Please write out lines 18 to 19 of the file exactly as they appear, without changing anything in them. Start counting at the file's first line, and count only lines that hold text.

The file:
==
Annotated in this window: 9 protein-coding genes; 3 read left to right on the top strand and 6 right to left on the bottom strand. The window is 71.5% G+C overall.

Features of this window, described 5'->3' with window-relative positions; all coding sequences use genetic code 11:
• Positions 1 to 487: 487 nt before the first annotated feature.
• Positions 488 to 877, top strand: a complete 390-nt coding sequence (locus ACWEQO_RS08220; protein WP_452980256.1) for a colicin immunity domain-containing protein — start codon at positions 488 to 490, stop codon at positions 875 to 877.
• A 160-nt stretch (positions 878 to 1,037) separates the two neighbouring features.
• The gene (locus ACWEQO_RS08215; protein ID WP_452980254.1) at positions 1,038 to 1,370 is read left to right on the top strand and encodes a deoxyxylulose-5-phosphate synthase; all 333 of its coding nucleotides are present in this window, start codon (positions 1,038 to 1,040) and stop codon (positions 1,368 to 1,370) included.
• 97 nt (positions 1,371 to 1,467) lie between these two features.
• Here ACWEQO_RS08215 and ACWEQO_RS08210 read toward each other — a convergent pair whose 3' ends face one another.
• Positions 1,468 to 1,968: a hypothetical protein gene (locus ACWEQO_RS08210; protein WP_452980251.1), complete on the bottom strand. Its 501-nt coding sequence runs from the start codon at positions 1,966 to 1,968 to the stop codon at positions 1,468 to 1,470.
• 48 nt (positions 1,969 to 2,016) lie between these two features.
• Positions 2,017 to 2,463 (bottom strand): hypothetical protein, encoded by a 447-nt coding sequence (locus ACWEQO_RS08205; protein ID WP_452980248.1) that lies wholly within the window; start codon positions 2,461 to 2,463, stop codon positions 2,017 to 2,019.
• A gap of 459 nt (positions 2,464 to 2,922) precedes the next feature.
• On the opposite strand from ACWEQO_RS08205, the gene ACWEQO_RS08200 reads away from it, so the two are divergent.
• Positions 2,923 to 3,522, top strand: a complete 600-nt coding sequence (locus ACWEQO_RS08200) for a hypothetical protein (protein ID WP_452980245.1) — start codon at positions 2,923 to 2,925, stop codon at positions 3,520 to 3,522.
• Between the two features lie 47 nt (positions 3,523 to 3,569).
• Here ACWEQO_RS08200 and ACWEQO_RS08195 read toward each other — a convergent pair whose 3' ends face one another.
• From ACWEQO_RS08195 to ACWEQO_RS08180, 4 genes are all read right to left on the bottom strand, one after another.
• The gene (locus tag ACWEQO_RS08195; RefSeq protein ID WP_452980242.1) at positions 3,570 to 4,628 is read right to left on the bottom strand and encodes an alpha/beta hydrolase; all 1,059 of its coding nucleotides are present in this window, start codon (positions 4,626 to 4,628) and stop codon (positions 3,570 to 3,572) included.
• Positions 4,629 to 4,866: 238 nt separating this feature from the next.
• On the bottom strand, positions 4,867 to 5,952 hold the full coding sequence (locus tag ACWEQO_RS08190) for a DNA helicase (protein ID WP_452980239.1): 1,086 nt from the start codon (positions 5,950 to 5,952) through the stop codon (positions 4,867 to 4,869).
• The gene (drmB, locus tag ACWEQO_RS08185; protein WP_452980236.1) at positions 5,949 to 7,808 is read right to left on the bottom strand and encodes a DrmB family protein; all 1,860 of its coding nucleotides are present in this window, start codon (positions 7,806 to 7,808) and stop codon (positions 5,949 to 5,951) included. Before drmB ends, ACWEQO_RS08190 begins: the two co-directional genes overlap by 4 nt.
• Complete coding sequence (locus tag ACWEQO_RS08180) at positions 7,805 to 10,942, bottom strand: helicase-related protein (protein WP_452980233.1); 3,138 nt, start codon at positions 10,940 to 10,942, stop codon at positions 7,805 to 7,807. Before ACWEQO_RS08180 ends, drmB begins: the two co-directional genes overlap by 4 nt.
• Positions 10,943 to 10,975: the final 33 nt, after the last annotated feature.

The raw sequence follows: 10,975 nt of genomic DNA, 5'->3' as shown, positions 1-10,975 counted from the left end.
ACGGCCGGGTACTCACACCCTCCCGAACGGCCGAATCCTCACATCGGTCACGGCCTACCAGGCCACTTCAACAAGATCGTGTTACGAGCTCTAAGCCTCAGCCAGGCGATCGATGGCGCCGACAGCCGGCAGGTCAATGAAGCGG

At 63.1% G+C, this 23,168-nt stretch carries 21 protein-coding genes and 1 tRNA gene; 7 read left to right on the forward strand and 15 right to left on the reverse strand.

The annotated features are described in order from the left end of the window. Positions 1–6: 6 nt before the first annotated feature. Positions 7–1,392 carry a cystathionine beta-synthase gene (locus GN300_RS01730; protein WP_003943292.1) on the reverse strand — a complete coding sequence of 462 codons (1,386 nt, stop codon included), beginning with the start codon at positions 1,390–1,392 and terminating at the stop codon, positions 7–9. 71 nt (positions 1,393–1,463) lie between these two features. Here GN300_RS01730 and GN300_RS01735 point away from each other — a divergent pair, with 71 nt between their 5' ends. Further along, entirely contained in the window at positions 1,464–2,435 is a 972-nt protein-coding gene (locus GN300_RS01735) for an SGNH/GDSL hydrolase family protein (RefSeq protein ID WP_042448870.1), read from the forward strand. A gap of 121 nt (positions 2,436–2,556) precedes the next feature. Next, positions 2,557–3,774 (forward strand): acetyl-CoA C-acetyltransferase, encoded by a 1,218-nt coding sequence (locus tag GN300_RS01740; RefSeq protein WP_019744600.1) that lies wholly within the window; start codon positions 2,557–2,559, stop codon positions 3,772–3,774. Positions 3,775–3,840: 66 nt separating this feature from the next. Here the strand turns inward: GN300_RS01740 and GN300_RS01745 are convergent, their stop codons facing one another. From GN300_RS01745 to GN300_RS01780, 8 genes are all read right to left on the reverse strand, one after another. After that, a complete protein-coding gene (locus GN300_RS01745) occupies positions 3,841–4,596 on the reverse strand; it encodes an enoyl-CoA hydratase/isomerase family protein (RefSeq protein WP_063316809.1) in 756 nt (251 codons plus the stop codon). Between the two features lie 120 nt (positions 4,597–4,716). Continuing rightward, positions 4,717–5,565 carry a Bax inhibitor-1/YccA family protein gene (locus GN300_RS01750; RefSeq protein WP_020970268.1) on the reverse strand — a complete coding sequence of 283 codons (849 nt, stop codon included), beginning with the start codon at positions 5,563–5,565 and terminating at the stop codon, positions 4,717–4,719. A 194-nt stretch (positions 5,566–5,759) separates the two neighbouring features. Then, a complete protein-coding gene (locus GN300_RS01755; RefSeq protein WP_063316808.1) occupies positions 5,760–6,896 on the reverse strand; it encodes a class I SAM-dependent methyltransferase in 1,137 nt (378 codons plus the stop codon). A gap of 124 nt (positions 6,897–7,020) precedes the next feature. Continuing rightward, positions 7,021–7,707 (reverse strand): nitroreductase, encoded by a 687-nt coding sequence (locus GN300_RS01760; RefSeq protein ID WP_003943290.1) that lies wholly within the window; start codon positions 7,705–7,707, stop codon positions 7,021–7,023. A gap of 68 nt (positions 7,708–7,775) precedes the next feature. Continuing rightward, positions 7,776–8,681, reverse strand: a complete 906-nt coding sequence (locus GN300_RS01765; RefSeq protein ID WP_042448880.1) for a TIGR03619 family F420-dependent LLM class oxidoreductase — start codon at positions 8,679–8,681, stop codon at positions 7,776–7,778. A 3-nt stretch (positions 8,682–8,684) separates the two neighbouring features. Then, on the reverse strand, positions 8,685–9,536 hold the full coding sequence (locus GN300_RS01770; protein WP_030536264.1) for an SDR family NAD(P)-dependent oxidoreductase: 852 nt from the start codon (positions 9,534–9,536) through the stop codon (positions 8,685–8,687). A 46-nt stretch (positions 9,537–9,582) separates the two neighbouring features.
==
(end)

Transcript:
• The gene (locus tag ACWEQO_RS08195; RefSeq protein ID WP_452980242.1) at positions 3,570 to 4,628 is read right to left on the bottom strand and encodes an alpha/beta hydrolase; all 1,059 of its coding nucleotides are present in this window, start codon (positions 4,626 to 4,628) and stop codon (positions 3,570 to 3,572) included.
• Positions 4,629 to 4,866: 238 nt separating this feature from the next.